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Logistics & Fulfilment

Australia pushing the boundaries with bubble wrap innovation

Australia is the first large-scale test market for a new inflatable bubble wrap, which its makers say will disrupt the freight industry.

Sealed Air, the original seller of bubble wrap, has developed Bubble Wrap IB, a packaging solution which can be inflated on site.

The product made headlines last year such as “Revamped bubble wrap losing its pop” and, more dramatically, “The powers that be are taking the pop out of Bubble Wrap because they hate us”.

“We really do believe it is the reinvention of bubble wrap and it’s delivering a lot of value,” Ken Chrisman, global president of Sealed Air product care division, told Internet Retailing.

“We still make the traditional stuff, but the new product really is revolutionary for all the right consumer reasons. It may not be as fun to pop but it is extraordinarily efficient and effective and it really reimagines air cellular technology, which was the technology which enabled small parcel shipments to begin with.”

Sealed Air is currently testing the product with Australian clients. As opposed to pre-inflated bubble wrap, Bubble Wrap IB is “packaging on demand” which can be inflated the warehouse or store prior to shipping.

According to Chrisman, 47 truck loads of regular bubble wrap equals one truck load of the new un-inflated bubble wrap.

Chrisman was in Australia earlier this month meeting with e-commerce clients to discuss methods to keep shipping cost as low as possible in proportion to the order value.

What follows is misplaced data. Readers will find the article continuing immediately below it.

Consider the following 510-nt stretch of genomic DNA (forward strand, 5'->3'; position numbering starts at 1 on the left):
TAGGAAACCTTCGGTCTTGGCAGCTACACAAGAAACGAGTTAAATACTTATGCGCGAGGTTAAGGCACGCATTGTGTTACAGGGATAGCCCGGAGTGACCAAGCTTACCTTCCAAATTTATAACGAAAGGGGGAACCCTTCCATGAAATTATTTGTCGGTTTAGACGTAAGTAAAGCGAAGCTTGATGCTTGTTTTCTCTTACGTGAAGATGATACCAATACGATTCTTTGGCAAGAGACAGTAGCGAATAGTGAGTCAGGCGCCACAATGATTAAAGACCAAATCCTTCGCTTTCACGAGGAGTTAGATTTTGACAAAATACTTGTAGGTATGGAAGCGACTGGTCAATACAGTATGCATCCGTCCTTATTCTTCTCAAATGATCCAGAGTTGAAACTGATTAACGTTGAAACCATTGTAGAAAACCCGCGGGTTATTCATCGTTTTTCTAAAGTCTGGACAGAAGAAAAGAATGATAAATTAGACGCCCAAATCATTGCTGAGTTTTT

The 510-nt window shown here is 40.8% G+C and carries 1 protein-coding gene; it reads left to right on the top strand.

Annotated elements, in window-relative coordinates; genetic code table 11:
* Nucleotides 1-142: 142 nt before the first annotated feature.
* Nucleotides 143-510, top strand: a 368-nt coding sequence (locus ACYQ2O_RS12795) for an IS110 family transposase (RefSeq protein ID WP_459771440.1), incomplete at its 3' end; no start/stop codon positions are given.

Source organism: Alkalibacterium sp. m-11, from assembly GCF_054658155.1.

“When we are talking to e-commerce customers much of what we are talking about is automation, because obviously labour is expensive in Australia and we want to make sure they use the optimal amount of labour to support fulfilment, particularly when you are talking about peak season,” Chrisman said.

One example of automation is Sealed Air’s B+ equipment which adjusts the height of a packing box based on the size of items in the box.

The size of boxes not only tells a sustainability story, but also insures against any change from the carriers to introduce DIM pricing – calculating shipping costs based on weight and product dimension.

“We are starting to see some inkling that local carriers might get into DIM weight pricing, where you are actually looking at the weight and the dimension of an item to determine what that freight weight would be,” Chrisman said.

He added that unlike Europe and the US, DIM weight pricing “isn’t as critical here yet because e-commerce is not straining the small parcel network yet.”

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